Water-cycle intensity may be increasing, say researchers

Researchers based primarily in California have published a global assessment of freshwater discharge to the oceans which suggests that the rate of the hydrological cycle may be increasing.

Every water engineer knows that the water cycle is the key to sustainability of ecosystems and supplies to maintain human life. However, according to the researchers in their paper published in the Proceedings of the US National Academy of Sciences on 4 October 2010, there is no comprehensive global river discharge observing system.

Instead, for a period spanning 1994-2006, the researchers used a combination of satellite precipitation, evaporation and sea-level data in an ocean mass balance to estimate freshwater discharge to the sea. Their results indicated that this discharge averaged 36,055 km³/year for the study period, though this varied from year to year primarily as a result of El Niño.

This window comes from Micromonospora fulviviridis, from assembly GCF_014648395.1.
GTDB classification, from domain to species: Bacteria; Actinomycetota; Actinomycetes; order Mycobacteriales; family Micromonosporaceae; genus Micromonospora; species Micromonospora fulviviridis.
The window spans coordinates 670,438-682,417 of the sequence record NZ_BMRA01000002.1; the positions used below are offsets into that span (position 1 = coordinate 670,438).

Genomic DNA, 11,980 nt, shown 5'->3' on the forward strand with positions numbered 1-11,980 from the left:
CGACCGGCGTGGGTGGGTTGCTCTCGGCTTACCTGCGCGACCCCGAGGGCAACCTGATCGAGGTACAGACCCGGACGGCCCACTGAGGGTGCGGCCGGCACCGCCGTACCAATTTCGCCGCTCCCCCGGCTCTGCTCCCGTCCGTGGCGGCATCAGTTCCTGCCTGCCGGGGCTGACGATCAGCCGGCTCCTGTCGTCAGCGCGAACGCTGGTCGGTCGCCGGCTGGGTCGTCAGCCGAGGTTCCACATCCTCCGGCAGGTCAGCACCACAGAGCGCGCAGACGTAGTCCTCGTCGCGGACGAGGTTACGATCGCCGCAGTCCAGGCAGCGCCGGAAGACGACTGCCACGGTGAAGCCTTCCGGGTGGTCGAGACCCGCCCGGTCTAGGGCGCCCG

However, the team also found that global discharge increased by 540 km³/y over the 13-year period, largely due to a 768 km³/y increase in ocean evaporation across the globe. This was balanced by a 240 km³/y increase in precipitation.

“Global changes in river discharge impact fresh water availability,” say the researchers. “They also point to changes in the intensity of the global hydrologic cycle.”